Rebecca Kadi Loburang Dinduch -- thought to be the oldest voter in south Sudan's secession referendum -- arrived at the polling booth in a five-car convoy to cast her ballot for independence.
There was no consensus on her exact age -- her granddaughter says she is around 115 years old but most others there said more than 100.
The frail woman, who has watched as the region moved out of colonial rule to the years of war-torn union with the north, was carried into a wheelchair as she waved a secession flag at the ululating crowds who had gathered to watch her vote.
Praise to God! Rebecca cried in the local Arabic dialect, wearing a white dress, a tiara and a chain of flowers around her neck, as she entered the voting room at Sadaka primary school in the south's capital Juba on Wednesday.
A polling worker guided her right hand and helped her place a finger on a tub of purple ink used to vote. On her left hand she wore a white lace glove.
She then joined millions of voters from the south who are thought to have chosen to separate from the mostly Muslim north in the referendum, a vote promised in a 2005 peace deal that ended decades of north-south civil war.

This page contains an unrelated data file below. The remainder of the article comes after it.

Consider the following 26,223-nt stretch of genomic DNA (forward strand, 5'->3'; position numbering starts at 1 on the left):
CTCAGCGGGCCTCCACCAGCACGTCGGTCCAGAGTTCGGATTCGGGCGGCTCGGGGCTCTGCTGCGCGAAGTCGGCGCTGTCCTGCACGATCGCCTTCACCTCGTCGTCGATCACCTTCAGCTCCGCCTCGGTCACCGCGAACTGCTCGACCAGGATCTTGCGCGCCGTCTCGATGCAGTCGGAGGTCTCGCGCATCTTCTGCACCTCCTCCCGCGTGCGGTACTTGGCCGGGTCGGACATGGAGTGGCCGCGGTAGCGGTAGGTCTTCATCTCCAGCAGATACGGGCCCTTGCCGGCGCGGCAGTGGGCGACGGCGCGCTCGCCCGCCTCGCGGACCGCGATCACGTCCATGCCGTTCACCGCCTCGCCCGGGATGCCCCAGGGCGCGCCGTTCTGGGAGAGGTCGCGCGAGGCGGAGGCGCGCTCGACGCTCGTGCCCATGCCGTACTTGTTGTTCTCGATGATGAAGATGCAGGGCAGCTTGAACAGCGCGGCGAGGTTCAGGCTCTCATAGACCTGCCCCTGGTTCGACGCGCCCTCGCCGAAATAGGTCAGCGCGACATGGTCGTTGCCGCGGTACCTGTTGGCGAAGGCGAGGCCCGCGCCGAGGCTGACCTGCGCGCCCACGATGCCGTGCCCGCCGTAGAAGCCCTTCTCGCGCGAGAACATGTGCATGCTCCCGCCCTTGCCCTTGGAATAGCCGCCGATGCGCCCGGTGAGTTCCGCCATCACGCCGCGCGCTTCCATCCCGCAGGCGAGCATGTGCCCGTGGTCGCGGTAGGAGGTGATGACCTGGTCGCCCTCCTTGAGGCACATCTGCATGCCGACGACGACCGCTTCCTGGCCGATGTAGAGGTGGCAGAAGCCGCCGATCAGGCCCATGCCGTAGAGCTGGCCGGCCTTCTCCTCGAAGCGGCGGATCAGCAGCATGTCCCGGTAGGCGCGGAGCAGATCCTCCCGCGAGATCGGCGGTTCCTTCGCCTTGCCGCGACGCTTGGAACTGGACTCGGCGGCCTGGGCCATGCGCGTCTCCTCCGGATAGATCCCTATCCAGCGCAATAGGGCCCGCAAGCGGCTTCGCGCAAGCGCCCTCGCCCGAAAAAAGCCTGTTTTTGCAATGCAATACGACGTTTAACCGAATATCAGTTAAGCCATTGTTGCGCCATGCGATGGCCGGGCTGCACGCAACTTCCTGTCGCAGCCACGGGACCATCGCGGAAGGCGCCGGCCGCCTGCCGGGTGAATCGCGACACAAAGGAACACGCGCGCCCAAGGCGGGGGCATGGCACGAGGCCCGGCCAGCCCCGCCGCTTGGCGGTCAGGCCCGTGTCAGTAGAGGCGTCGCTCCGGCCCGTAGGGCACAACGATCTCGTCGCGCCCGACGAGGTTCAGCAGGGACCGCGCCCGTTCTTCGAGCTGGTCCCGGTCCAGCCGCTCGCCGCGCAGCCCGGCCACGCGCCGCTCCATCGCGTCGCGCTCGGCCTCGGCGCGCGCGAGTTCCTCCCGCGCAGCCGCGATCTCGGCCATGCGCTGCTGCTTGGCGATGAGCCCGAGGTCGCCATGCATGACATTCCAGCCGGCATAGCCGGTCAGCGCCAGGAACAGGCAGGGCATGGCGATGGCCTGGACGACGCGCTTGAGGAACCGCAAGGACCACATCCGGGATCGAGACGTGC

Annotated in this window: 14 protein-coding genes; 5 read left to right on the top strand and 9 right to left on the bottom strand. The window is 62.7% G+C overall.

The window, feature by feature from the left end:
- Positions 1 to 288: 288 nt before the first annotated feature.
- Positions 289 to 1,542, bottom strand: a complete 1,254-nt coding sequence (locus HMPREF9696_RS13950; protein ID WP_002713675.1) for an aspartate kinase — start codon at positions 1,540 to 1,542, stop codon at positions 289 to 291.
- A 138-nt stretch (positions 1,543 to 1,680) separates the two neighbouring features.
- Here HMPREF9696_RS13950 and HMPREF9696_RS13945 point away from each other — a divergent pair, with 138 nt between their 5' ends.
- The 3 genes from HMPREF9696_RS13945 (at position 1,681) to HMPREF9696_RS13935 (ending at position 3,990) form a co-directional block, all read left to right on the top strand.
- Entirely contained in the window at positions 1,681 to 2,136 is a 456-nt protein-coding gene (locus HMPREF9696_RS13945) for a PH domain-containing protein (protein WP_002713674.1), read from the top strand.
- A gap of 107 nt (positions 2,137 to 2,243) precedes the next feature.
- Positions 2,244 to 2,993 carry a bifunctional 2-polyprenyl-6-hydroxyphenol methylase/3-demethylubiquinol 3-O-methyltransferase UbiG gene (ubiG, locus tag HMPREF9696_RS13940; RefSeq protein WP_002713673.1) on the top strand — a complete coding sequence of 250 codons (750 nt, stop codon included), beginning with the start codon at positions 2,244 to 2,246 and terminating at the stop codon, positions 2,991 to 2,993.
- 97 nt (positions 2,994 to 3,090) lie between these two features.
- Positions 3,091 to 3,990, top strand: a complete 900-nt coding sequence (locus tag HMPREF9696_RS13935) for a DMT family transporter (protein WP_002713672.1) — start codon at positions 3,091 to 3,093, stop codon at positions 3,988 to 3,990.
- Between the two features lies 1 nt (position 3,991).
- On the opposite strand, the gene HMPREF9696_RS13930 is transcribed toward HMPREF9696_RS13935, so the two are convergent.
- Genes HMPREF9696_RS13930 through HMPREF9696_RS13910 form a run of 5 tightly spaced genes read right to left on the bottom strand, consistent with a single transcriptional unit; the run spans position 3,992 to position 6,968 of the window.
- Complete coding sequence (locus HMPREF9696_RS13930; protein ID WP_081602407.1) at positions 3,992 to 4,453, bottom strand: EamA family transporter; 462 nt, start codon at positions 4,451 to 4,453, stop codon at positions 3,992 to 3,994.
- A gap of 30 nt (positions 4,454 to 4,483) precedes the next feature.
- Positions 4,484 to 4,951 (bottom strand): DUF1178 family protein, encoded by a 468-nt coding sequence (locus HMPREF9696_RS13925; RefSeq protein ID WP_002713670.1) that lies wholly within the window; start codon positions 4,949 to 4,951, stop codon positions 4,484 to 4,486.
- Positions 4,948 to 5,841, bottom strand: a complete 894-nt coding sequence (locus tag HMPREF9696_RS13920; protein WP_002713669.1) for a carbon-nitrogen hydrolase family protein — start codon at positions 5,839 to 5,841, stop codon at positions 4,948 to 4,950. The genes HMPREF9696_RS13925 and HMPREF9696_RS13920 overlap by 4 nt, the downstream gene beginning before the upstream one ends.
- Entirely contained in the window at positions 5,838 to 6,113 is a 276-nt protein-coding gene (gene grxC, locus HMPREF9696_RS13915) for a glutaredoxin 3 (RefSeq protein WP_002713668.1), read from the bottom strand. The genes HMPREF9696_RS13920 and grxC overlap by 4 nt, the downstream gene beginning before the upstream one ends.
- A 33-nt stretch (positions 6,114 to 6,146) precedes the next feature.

Let us separate. It is better after separation because everyone can live in peace. If I die now I will be very happy, Rebecca told reporters through a translator.
Rebecca was born in Lanya county in south Sudan's Central Equatoria state and bore 12 children.
The best time is here today. There is not going to be war, there is going to be peace, she said, before her friends and family cut short reporters' questions saying she was tired.
Her granddaughter Sarah Modi told reporters she had memories of the years of British-Egyptian colonial rule, before Sudan declared independence in 1956.
She says that during the time of the British, the British were not like the Arabs because from the British she could learn everything and the Arabs wanted to cheat our people. Because of this let us separate, said Modi.
Most expect Rebecca's wish for an independence vote will be granted. After she finished making her mark on the ballot paper, her wheelchair was carried back down the stairs of the polling centre and she was lifted back into the car.
After a pause the convoy drove off again, very slowly.